[This was written for a class I’m in this semester on Networks and the Creative Process.]


the end of the beginning.

My feet are cold now when I walk to campus. I bury myself in layers most days, with my new bright red scarf wrapped around my neck. My headphones are usually playing 1989 by Taylor Swift (or some other bad pop song), and I’m humming along as I meander through the streets of Georgetown on my way to work or class. Pumpkins and brightly colored leaves have been replaced by twinkling lights and Christmas trees in windows.

I’ve gotten to see DC in every season now–an introduction in spring, a beginning in summer, settling in during the fall, and now transitioning into the dark days of winter.

2014’s coming to an end all too soon, but as far as DC and my adventures here are concerned, I’m only just beginning.

It’s only been a few months, but this place feels like home.

The song ends, but I’m still singing along.

“The best people in life are free.”

baby steps.

“I don’t know exactly what a prayer is. I do know how to pay attention.” —Mary Oliver

My feet have new calluses, and my body has bruises. Tender parts of me are becoming worn and battered before my very eyes.

I’m getting tougher, as I learn this city.

Somehow, I’m beginning to find my way around, as bewildering bus routes become familiar and strange names on a map become regular streets. Eventually, I’ll really know my way around, but for now I’ll celebrate these baby steps.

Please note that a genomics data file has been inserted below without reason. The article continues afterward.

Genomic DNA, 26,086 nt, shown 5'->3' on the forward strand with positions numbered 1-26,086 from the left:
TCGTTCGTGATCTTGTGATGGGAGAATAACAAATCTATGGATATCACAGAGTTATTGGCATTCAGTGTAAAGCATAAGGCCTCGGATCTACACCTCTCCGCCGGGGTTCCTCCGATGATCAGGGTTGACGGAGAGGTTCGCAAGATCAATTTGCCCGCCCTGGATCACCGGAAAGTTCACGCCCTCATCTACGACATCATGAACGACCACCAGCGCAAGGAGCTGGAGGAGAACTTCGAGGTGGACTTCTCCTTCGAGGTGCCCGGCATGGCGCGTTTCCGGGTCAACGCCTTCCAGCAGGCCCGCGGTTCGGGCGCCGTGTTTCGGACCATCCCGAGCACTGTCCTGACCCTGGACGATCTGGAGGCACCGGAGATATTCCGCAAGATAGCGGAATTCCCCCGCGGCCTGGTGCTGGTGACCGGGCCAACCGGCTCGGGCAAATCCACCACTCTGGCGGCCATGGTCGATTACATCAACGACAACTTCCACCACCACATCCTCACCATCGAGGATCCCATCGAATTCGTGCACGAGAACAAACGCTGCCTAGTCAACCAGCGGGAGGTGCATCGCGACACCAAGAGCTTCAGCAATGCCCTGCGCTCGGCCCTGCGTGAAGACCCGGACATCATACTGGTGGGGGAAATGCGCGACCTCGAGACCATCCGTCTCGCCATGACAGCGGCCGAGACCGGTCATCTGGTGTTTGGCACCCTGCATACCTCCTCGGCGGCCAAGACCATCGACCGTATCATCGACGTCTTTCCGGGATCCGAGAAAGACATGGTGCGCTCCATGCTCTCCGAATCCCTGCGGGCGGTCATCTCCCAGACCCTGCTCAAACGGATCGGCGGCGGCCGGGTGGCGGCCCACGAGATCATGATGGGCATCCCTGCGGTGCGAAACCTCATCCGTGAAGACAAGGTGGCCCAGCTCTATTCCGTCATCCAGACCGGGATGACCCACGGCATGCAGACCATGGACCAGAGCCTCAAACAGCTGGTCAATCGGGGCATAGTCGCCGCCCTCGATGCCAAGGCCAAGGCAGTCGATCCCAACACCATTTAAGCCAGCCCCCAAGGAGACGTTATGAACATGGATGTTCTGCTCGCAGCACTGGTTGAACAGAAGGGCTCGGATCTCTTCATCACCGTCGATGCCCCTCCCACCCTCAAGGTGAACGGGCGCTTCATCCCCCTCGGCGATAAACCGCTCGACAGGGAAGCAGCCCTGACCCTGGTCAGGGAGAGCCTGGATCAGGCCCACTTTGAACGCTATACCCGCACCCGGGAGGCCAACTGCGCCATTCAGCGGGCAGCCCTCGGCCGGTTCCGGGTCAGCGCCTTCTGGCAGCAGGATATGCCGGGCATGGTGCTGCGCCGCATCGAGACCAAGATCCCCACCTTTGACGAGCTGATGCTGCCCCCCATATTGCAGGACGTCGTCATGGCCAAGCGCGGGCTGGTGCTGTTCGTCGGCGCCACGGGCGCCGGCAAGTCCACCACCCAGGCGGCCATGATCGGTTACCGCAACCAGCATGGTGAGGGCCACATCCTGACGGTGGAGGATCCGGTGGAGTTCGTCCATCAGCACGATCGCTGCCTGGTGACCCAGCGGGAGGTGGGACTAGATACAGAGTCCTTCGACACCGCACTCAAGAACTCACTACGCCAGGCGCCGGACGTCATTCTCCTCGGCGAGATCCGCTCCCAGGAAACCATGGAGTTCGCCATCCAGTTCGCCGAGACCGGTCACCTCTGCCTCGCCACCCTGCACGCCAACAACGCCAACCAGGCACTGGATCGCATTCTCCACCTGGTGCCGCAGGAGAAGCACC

Being in DC and making all of this work feels like an accomplishment, like badges in adulthood. Bus route? Check. Assembling bedroom furniture solo? Check. Grocery shopping via public transportation? Check. My life here is coming together slowly, and I’m making my way towards the point when this won’t be strange anymore soon, very soon.

My first week of graduate school classes felt like being an undergrad again–except I was 7 years older and a completely different version of myself. I’m learning that what worked for me before might not work for me this time around, and I’m going to try not to mourn or force that (especially when that means learning to enjoy studying in the library, which I loathed during undergrad).

As always, it’s the people that seem to matter most. I’m still learning new faces. (And desperately trying to remember the names that go along with them.) While community doesn’t happen overnight, I’m grateful for the beginnings of friendship.

Mostly, I feel like I’m running around a little crazy. It’s like I’m moving at breakneck speed, and I don’t know when I’ll really slow down.

And now, suddenly, before I even had a chance to realize it, I’ve been in DC for over a month.

Finally, I may have found a routine. I’m still re-learning how to be in school and how to write academically and analyze scholarly texts. Slowly, it’s coming back to me, and I spend most of my days feeling like a sponge, soaking up information, new ways of thinking, and conversations.